Background Major bleeding complications with LMWH treatment have been reported both in clinical studies and during post-marketing surveillance. Monitoring of anti-factor Xa activity is recommended in special populations treated with low molecular weight heparins (LMWH).
Purpose To evaluate the effectiveness and safety of LMWH administration as prophylaxis and treatment of venous thromboembolism and acute coronary syndromes in selected patients.
Material and methods Prospective, descriptive study included patients with renal impairment, obese or elderly patients treated with LMWH over five months (January–May 2014). Study variables collected: sex, age, indication and doses of enoxaparin, anti-factor Xa, creatinine and platelets. The data were obtained from clinical records and prescriptions.
Results Anti-factor Xa was studied in 62 patients, 39 men (63%) and 23 women (37%) with a mean age of 67 years (32–90). 40% of patients had renal failure, 45% obesity and 15% were elderly patients.
The treatment dose of LMWH is 1 mg/kg/12 h (including for obese patients) but in renal impairment 1 mg/kg/24 h is recommended and in elderly patients, 1.5 mg/kg/24 h. 58 patients (93.5%) received therapeutic doses. There were 34.5% low doses, 51.7% correct doses and 13.8% high doses, and the average of anti-factor Xa was 0.3 IU/ml, 0.74 IU/ml and 1.5 IU/ml respectively.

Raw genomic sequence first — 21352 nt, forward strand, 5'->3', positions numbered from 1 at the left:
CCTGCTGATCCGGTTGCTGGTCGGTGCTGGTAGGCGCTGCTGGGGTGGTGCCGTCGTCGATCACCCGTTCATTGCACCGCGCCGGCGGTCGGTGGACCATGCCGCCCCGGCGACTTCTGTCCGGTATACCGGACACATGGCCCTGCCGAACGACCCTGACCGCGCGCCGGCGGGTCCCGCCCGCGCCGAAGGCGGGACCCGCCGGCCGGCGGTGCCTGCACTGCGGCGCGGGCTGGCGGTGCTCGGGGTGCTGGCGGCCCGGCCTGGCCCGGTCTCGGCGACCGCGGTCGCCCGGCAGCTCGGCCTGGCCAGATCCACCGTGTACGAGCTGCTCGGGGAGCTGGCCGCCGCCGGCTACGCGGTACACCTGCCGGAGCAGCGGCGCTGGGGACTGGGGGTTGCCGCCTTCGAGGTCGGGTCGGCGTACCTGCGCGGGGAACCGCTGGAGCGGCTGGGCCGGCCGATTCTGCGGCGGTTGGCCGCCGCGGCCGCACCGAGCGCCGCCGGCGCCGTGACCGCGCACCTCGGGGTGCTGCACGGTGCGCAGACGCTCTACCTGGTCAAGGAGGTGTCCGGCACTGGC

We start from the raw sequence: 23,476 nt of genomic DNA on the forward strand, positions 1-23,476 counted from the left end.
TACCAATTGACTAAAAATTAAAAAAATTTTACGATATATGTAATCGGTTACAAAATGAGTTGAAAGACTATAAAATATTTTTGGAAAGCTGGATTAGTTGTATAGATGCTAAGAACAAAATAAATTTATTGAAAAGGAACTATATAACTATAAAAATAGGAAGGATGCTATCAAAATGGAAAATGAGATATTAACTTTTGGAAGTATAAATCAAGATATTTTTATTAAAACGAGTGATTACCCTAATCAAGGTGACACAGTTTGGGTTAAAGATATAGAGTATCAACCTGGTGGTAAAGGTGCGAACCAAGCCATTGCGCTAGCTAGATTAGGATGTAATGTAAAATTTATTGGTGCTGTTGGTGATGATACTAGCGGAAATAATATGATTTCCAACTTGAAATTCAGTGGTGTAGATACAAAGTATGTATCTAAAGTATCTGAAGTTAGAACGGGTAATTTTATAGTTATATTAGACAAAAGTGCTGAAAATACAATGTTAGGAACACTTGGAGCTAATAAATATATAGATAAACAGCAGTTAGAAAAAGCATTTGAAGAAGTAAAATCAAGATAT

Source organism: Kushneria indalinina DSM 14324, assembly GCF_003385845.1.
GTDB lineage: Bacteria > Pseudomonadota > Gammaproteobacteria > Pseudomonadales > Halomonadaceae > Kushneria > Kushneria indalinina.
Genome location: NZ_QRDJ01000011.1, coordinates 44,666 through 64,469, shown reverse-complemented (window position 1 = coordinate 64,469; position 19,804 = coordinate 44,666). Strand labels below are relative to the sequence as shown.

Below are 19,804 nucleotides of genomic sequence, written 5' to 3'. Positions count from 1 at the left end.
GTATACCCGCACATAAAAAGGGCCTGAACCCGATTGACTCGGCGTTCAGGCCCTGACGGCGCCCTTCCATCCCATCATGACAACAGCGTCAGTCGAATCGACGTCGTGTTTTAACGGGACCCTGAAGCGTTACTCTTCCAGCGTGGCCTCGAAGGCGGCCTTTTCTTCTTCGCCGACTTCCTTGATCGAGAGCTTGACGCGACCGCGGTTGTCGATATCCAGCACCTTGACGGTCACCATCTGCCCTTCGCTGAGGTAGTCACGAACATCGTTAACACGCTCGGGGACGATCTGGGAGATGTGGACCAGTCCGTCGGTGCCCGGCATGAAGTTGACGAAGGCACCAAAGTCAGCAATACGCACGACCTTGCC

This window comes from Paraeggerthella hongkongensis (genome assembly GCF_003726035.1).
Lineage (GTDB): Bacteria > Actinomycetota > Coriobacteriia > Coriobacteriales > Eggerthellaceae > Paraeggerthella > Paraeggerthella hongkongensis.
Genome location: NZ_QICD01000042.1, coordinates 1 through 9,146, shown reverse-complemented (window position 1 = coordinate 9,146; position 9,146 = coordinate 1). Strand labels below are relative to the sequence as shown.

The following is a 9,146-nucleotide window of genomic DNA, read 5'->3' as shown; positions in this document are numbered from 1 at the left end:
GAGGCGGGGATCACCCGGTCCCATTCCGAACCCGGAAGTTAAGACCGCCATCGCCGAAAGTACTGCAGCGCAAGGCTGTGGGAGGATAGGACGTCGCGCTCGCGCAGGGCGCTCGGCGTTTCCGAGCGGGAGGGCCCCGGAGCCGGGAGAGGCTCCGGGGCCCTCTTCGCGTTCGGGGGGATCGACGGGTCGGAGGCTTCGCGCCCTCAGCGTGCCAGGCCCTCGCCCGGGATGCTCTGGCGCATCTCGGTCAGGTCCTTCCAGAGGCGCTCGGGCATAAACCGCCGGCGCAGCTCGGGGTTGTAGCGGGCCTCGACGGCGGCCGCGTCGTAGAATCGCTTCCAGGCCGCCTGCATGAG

The prophylactic dose is 40 mg/24 h but in renal impairment 20 mg/24 h is recommended and in obese patients, 60 mg/24 h. 4 patients (6.5%) received prophylactic doses. There were 25% low doses and 75% correct doses, and the average of anti-factor Xa was 0.6 IU/ml and 0.26 IU/ml, respectively. Our pharmaceutical interventions were to increase or reduce and repeat the control. All our recommendations were approved.
Regarding safety, there were six thrombocytopenic (9.7%) patients and no bleeding.
Conclusion Anticoagulation monitoring optimises the effectiveness in patients with special requirements, such as patients with renal failure, obesity and elderly patients. 60% of prescriptions were for low doses, therefore the Pharmacy Service proposed making a protocol for coagulation.
References and/or Acknowledgements
Br J Clin Pharmacol 2007;64:428–3
Ann Pharmacother 2009;43:1064–83
References and/or AcknowledgementsNo conflict of interest.
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